To quantify the extent of the ulceration, the area of the fish’s skin affected by the lesion was determined. The “Total affected area” (TA) of each treatment zone (MT–CT–NT) was calculated using scientific image analysis software (ImageJ 1.4) and represents the total skin area affected by the ulceration, including the healing edge and/or hemorrhages around the lesion. The surface of the open, active lesion is named the “Ulcerative area” (UA).
Skin samples of all treatment zones (MT–CT–NT), as well as samples of liver, kidney and spleen, were inoculated on thiosulfate citrate bile salt sucrose agar (TCBS; Sigma Aldrich) and incubated for 3 days at 16 ± 1 °C. V. tapetis was identified by a PCR-based method using REP1D and REP2D sequences .
Tissue samples of all skin treatment zones (MT–CT–NT), as well as samples of gill, liver, spleen, intestine, kidney and heart were fixated for 24 h in a phosphate-buffered 4% formaldehyde solution. Tissues were processed according to standard techniques, sectioned (5 µm) and stained with hematoxylin and eosin (H&E).
Demonstration of V. tapetis in a subset of skin samples (at least 20% of the fish per group) by means of immunohistochemistry was performed as described previously . In short, 5 µm tissue sections were incubated with antibodies against V. tapetis (1:500). Subsequently, bound antibodies were visualized using the DAKO Envision + System/HRP diaminobenzidine (DAB+) staining kit (DakoCytomation, Glostrüp, Denmark).
Data processing and statistical analysis
To investigate the difference in mortality between the control and challenge group, a logistical regression was used. Host-specific data namely length, weight, body condition, gender and age gathered during clinical examination was analyzed using a linear mixed model.
To study the role of V. tapetis and the effect of the three treatments in the development of skin ulcerations, the total experimental follow up was divided into three distinct periods: 0–5 dpi, 6–15 dpi and 16–21 dpi. For each period, a distinction was made between fish that died before and fish that survived until the end of the experimental period (21 dpi). The fish that died before the end of the experimental period were excluded from the statistical analysis for estimating the differences in GUS, TA and UA. Thus, only the surviving fish were included in the analyses on 5, 15 and 21 dpi. The resulting data of fish that died during the experiment were reported in a descriptive manner. For estimating the difference in GUS, TA and UA, a linear mixed model (proc GLIMMIX) was applied, followed by pairwise comparisons using a Tukey–Kramer adjustment for multiple testing. GUS, TA and UA were used as response variables. Different treatments (MT–CT–NT), groups, replicates, and subgroups (variable order of the treatments) and side (P or NP) were implemented as co-variables. Analysis on differences between P and NP side was performed in the same manner with side and group as response variables. Interaction effects were studied to estimate group-dependency. In all models, tank was included as a random intercept.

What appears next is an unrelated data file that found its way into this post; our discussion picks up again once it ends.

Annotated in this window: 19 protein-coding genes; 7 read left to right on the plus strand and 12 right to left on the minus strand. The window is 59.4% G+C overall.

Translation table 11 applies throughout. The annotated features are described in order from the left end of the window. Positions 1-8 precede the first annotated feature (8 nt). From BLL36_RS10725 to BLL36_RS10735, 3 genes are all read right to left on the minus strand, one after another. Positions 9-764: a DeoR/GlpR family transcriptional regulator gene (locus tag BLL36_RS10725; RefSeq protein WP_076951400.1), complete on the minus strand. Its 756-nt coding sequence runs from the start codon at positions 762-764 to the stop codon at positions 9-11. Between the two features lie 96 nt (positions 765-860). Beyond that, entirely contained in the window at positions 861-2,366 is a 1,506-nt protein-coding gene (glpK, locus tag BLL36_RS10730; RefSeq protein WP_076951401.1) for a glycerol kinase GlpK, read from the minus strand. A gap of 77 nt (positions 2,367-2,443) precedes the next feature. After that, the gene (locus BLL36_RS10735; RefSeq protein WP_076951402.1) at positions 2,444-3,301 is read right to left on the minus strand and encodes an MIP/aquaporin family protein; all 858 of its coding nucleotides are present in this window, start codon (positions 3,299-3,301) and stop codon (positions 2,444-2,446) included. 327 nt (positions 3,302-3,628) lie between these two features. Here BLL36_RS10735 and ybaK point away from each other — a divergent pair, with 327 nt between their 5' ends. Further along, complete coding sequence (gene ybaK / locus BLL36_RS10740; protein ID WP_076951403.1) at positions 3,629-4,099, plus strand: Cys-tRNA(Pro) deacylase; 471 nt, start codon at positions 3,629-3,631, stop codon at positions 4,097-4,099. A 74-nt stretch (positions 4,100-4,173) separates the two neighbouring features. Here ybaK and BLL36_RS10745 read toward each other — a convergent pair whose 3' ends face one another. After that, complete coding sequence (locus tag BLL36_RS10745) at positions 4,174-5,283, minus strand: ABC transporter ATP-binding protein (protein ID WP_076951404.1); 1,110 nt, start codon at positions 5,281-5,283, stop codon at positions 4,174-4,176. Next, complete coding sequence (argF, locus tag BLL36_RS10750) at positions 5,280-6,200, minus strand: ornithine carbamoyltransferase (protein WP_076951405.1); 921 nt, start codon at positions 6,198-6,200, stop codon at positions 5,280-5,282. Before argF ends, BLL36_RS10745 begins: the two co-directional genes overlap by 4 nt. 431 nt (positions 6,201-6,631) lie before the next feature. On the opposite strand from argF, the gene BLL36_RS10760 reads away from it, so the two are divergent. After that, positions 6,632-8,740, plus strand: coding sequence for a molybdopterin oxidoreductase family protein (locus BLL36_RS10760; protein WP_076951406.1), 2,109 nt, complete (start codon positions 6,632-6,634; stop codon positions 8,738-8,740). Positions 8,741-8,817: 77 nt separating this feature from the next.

Statistical results were considered to be significant when p-values were lower than 0.05. A p-value between 0.05 and 0.1 was considered as a trend. All statistical analyses were performed using SAS 9.4 and graphs were constructed using R Studio.
The main fish characteristics are listed in Table 1. The mean length of the fish was 21.7 ± 2.8 cm in the challenge and 22.8 ± 3.0 cm in the control group. In total, 21 males and 39 females were included with 16 males and 20 females and 5 males and 19 females in the challenge and the control group, respectively. The mean age of fish included in the challenge group (35.4 ± 12.6 months) was slightly lower, albeit not significantly, compared to the age of the control group (37.4 ± 12.0 months) (p = 0.6703). The fish from the challenge (KB = 0.99 ± 0.1) and control (KB = 1.0 ± 0.2) group displayed a similar body condition at the beginning of the study (KB; p = 0.3958) remaining stable throughout the total experimental period (KB − KE) with no difference between challenged and control fish (p = 0.6144).
In one fish of the control group, a parasite resembling Lernanthropus spp. was noted on the gills. In two fish of the challenge group, a parasite with a morphology similar to Tetrahymena spp. was found on the skin mucus albeit in low numbers.